C# 3.0 Automatic Property

C# introduces a number of syntactic sugar, including Automatic Property link. A question was asked, why is this useful, what is the advantage of this approach compared to exposing the field as public field?

The advantage of the automatic property is that while you have a much cleaner code, you still have encapsulation, you can restrict the setter, so only internal classes, or descendant classes can update the property.

public class AutomaticPropertyClass
    public string PublicProperty { get; set; }
    public int    ReadOnlyProperty { get; private set; }
    public double InternalProperty { get; internal set; }
    public char   ProtectedProperty { get; protected set; }

That code is much simpler than having to declare private field and then the property, and the developer still can define the accessibility. Yes, this is quite old, but since I was asked that question, might as well blog about it. 🙂

Comments (11)

  1. Dave says:

    I’ve come to understand that you can’t set a  breakpoint on the set of one of these.

    Is that true? If so, very annoying and would recommend using normal syntax.

  2. jackbond says:

    I’d find these useful if there was only a way to specify a backing variable. For a class to access it’s internal variables through a public interface seems ackward.

  3. @Dave: You are correct, you cannot set a breakpoint there.

    @Jackbond: In my sample code, the setter can be set as private or protected. If you are accessing private member, it is a matter of taste to access the internal field directly, or through the property. It is true that the property is public, but the setter is private/internal/protected.  If you have this code:

    public int MyProperty


       get { return _MyProperty; }

       protected set { _MyProperty = value; }


    The descendant class will access the property exactly the same way, using either approach you use.

    The biggest advantage is when declaring a WCF DataContract, the code is much cleaner.

  4. Keith Farmer says:

    @Dave:  and what good would a breakpoint do there?  The code is simply "return foo;" or "foo = value;".  Setting a breakpoint there is like setting a breakpoint at a normal member field.  There’s no knowledge to be gained from setting a breakpoint in that situation, and using non-autoprops just muddies the code unless you’re doing something with the backing field that prevents you from using an autoprop to begin with.

    @Hello:  To clarify, all your properties there are in fact public.  What differs is the visibility of the setter.  You’re exploiting the ability of having seperate visibilities for getter and setter.

  5. Mark Sowul says:

    @kfarmer – you’ve never had to track down a variable being set to an unexpected value?

  6. John Kraft says:

    Properties work.  We know they work.  Its proven.  There’s never a reason to put a break point on an automatic property.  Look at where its being set, and you’ll know what its being set to.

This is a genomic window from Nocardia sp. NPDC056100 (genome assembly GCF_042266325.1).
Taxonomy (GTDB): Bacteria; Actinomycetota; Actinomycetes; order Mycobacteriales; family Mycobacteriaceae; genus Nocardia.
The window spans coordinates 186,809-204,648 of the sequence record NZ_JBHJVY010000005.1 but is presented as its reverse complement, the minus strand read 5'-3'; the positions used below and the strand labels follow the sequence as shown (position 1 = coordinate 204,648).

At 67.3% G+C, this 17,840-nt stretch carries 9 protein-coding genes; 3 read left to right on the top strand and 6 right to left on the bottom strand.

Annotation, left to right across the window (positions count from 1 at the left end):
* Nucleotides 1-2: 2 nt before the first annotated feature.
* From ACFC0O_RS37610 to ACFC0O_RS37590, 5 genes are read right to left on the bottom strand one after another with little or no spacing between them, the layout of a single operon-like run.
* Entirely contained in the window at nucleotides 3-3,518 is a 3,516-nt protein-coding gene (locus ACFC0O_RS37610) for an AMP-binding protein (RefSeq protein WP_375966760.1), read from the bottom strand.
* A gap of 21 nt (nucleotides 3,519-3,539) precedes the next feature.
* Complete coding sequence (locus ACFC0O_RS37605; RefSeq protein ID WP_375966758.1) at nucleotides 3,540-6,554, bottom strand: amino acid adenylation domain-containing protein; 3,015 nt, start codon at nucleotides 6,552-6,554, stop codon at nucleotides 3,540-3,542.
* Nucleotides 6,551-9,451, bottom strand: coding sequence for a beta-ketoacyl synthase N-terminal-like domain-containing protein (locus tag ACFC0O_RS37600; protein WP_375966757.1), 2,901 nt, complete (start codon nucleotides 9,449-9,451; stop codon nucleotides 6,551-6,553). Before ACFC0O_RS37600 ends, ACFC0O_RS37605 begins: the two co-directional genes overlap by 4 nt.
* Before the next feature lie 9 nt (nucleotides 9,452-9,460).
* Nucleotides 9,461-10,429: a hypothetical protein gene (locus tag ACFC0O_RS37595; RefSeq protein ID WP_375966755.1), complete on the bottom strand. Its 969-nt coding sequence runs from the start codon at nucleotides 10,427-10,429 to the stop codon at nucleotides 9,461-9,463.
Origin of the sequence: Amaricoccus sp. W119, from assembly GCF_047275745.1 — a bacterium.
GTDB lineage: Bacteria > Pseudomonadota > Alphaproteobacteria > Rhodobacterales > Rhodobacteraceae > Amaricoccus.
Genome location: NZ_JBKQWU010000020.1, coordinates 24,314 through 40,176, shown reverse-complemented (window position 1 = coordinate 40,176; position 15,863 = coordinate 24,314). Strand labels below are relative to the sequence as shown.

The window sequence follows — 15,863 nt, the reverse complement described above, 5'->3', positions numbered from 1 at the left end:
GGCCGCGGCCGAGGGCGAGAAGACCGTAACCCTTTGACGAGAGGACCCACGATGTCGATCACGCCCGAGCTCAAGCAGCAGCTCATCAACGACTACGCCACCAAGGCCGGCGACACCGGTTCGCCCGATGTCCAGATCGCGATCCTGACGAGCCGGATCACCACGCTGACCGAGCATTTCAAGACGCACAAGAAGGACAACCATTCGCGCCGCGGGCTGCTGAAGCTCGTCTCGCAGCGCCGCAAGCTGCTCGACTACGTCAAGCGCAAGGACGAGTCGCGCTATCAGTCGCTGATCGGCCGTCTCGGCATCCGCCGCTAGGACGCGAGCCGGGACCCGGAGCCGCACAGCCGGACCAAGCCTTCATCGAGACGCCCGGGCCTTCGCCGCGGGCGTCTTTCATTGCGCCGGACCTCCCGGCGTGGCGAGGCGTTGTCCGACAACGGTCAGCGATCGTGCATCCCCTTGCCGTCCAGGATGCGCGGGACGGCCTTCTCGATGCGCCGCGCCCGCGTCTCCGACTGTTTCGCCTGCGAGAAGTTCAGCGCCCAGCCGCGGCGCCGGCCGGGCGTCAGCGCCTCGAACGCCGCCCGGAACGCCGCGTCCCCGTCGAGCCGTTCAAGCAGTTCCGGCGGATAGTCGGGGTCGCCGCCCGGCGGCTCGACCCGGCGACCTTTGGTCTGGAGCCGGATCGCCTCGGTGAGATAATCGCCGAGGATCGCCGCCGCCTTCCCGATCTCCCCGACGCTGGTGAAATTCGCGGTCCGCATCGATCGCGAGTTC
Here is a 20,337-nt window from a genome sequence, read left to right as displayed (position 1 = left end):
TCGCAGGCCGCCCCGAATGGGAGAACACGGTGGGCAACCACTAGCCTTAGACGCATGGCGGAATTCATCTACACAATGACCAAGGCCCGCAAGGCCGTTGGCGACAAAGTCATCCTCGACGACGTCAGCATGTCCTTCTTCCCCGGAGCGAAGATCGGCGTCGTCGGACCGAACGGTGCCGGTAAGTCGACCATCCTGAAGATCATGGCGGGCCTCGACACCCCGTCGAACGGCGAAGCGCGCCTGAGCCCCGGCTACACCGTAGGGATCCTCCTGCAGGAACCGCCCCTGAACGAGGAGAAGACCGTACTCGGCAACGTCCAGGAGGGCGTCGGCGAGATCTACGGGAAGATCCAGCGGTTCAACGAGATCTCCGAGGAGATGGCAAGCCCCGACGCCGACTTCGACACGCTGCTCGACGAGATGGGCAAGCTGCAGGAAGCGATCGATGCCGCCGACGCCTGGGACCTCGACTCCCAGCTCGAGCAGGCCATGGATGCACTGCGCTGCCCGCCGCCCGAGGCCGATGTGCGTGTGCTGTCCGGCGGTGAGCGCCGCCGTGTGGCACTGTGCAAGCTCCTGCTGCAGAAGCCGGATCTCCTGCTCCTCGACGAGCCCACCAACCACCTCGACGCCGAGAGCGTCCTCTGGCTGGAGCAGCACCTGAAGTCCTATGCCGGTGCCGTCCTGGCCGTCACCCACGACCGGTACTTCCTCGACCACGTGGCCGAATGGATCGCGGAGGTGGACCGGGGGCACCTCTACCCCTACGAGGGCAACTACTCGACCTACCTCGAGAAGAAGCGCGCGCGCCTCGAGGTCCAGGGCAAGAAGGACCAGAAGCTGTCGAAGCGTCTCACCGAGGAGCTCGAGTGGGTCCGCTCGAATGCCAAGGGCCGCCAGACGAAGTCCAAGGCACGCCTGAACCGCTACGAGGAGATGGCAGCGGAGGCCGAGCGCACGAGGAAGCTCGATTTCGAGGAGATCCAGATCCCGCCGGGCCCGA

The most important reason, in the .NET world, for using properties over public fields is that you cannot databind to public fields; only properties.

  7. @kfarmer: You are correct, the getter always match the declaration of the property itself. In my sample above, all of those properties are public, if I define the property as internal, the getter is also internal.

    @Mark Sowul: It depends on your design, if you know the variable requires a specific set or range of values, then depends on the requirements, it may validate on the setter. If so, this won’t work for you. If you do not need validation, then it should be fine.

    Automatic property helps reducing code in common scenario where you need to expose a field. It won’t work if you need to validate, execute an event, or with lazy constructor.

  8. Mark Sowul says:

    "it may validate on the setter"

    But then you would need to avoid using auto-properties in the first place and it doesn’t matter that you can’t put breakpoints on them.

    "There’s never a reason to put a break point on an automatic property.  Look at where its being set, and you’ll know what its being set to."

    Well gee, if we’re going to say there’s no reason to do things that save time, then what’s the point of auto-properties in the first place?

    Bonus points if you now need to duplicate the advanced breakpoint features (conditions, tracepoints, etc) everywhere the value is set.  

  9. Mat Steeples says:

    @John Kraft:

    We know that they work, but in some cases you want to see where they are being called from as it happens, and the easiest way to do this is using a breakpoint.

  10. Dom says:

    Well in some cases I use to put a condition on properties within get / set, now with auto implement property its not possible, and thats where break point helps.

  11. Noob says:

    Knowing where a property setter is being called from in a running application is very valuable, so it is unfortunate indeed that autoproperty breakpoints do not work.

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